09 Sep

Vegetarianism

Vegetarianism

Living ethically has become increasingly important to me over the last few years and I realised some time during early Summer 2011 that eating meat didn’t sit quite rightly with me, once I’d begun to attempt to determine a coherent model for ethical behaviour.  I wrote the following excerpt in my diary on January 10th 2012 briefly summarising my reasons, quoted here (with minor amendments) to save covering the same ground twice:

The most significant change to my life recently is that I’ve become a vegetarian as of January 1st 2012.  Over the last year I’ve become increasingly uncertain of the ethics of eating meat and now I’ve taken the plunge.  I’m currently an ovo-lacto vegetarian, meaning that I still eat milk and eggs, but in an ideal world I’d cut these things too unless I could be certain the milk or eggs in question were ethically sourced, which is unlikely in packaged products.

My ethical issue with eating meat comes primarily from the welfare of the animals the meat comes from.  Unfortunately and obviously, farming practices are driven by profit rather than compassion, and this often leads to unnecessary levels of animal suffering.  Knowing this, I can’t find myself able to justify choices that represent a complicity in that suffering, which means for me an abstinence from eating meat.  I love meat – the taste, the dishes, etc. – but ethics is the more important of the two, so the meat has to go.

As far as creating a coherent model for ethical behaviour went, the problems with continued consumption of meat seemed irreconcilable.  I’ll list here those problems and the reasons for my vegetarianism.

Vegetarianism and the environment

Firstly, the production of meat is bad for the environment.  Methane from farm agricultural practices account for more damage to the Earth’s atmosphere than do CO2 fuel emissions.12 It’s also extremely expensive in terms of the land-required to food-output ratio – so much so in fact that it’d be literally impossible for the entire world to partake in the same standard of diet as the average Westerner.  There just isn’t enough farmland – not enough land in the entire world to grow the amount of plants needed to feed and then house the farm animals.  The reason why this is is that the plants that are fed to the animals achieve such a poor conversion ratio of plant-based calories and plant-based protein to meat-based calories and meat-based protein that the amount of agricultural farmland needed to feed one man his burger far, far exceeds the amount needed to give a man an equivalently calorific or protein-rich plant-based meal.

The ratio between plant-based protein to animal protein is 7-9:1.  That’s to say that it takes between 7 and 9 pounds of plant-based protein to produce one pound of meat-based protein.  It’s just inefficient.  So inefficient that we don’t have enough land to feed 7 billion people McDonalds.  If everyone in the world wanted to eat McDonalds, a very considerable amount of the world wouldn’t be able to afford it, no matter what the economic imbalance between nations.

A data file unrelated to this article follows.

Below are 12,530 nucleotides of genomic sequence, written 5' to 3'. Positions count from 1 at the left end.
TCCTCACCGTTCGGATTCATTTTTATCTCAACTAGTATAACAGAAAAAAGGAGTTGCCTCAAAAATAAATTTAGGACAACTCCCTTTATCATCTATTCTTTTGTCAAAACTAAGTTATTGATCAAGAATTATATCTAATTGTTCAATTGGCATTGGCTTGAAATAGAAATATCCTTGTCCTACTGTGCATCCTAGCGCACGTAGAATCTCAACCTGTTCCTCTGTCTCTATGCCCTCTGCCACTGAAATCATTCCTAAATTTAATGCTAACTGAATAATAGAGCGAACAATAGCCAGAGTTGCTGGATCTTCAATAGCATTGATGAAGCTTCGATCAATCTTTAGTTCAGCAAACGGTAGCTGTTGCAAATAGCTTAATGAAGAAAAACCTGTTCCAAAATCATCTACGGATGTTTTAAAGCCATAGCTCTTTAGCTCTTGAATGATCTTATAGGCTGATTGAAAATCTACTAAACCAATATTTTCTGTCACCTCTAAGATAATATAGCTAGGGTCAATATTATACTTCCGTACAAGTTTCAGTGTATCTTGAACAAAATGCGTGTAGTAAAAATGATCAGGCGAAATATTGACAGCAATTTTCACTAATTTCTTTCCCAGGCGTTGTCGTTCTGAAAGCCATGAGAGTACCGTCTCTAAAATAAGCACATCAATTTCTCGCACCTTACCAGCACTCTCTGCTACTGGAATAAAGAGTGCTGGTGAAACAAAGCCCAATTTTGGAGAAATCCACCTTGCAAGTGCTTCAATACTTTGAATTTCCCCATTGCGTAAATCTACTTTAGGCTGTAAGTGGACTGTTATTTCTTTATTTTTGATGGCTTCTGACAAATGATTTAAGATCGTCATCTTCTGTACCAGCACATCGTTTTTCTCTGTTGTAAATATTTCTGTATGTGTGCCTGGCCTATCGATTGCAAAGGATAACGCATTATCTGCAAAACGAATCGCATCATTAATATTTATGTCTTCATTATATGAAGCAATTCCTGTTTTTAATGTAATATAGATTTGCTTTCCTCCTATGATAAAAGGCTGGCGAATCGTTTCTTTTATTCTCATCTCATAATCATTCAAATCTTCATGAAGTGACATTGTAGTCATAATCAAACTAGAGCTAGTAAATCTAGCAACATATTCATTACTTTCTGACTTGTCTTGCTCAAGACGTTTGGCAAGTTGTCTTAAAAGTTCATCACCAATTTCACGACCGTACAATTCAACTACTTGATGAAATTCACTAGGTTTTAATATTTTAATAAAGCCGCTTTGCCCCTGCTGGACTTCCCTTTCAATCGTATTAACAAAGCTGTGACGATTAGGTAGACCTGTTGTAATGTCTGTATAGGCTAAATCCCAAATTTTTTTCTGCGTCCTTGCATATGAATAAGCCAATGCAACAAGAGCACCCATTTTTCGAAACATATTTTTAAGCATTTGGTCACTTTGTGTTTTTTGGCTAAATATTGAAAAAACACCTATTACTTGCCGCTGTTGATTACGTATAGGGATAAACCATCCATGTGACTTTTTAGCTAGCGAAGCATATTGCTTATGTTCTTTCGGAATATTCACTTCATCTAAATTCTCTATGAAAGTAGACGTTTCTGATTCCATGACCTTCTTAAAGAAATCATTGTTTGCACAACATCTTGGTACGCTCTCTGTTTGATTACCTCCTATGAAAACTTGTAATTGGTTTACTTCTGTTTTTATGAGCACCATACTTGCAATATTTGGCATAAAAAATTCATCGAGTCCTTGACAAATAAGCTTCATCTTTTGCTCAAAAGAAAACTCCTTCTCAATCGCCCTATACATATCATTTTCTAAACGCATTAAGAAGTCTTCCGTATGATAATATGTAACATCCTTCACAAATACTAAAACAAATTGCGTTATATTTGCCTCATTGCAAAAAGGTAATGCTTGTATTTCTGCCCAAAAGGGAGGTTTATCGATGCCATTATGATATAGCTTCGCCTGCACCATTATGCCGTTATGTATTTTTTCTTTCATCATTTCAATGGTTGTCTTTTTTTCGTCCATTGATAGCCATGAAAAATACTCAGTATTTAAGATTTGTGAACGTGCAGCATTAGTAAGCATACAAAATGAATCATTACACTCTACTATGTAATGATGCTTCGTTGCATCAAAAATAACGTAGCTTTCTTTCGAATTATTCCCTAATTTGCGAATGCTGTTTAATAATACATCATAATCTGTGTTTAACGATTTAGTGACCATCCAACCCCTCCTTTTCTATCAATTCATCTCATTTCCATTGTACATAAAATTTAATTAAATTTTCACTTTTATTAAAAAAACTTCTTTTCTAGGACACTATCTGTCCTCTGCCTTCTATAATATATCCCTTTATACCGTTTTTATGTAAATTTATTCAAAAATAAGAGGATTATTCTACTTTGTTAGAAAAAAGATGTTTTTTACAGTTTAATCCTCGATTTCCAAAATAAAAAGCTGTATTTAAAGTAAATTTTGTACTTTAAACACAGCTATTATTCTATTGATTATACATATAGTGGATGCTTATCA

The simplest argument for ethical vegetarianism

But the environment isn’t the principle reason I’m vegetarian, and I wasn’t particularly well read on the subject at the time of my transition either.  What really stirred me to change my eating habits is a matter of the suffering caused to animals purely for our own enjoyment.  Consider the following three premises:

  1. Living ethically requires a person to avoid being responsible for causing unnecessary suffering or harm whenever this is reasonably possible.
  2. Eating meat causes animals to suffer or come to harm.
  3. It is not necessary for humans to eat meat.

From these premises, so long as they are all truthful and accurate, we can induce that eating meat doesn’t conform to the idea of living ethically.  Unless one of these premises comes into dispute, the inference that ‘living ethically’ and ‘wilfully holding a diet that includes the consumption meat-based products’ are necessarily contradictory terms is unavoidable.

I have, however, failed to convince anyone else to agree with me, no matter how simple this argument.  It was initially puzzling to me – it seemed to either imply an apathetic attitude to living ethically or a disagreement of what living ethically constitutes (for the second and third premises have not yet been challenged), but I’ve found neither.  Most people consider themselves to be ethical, and they seem to be generally of the opinion that should they find a behaviour of theirs that is reasonably demonstrable to be incompatible with an ethical lifestyle, that they would expunge it.  Humans are unsurprisingly more complicated than this.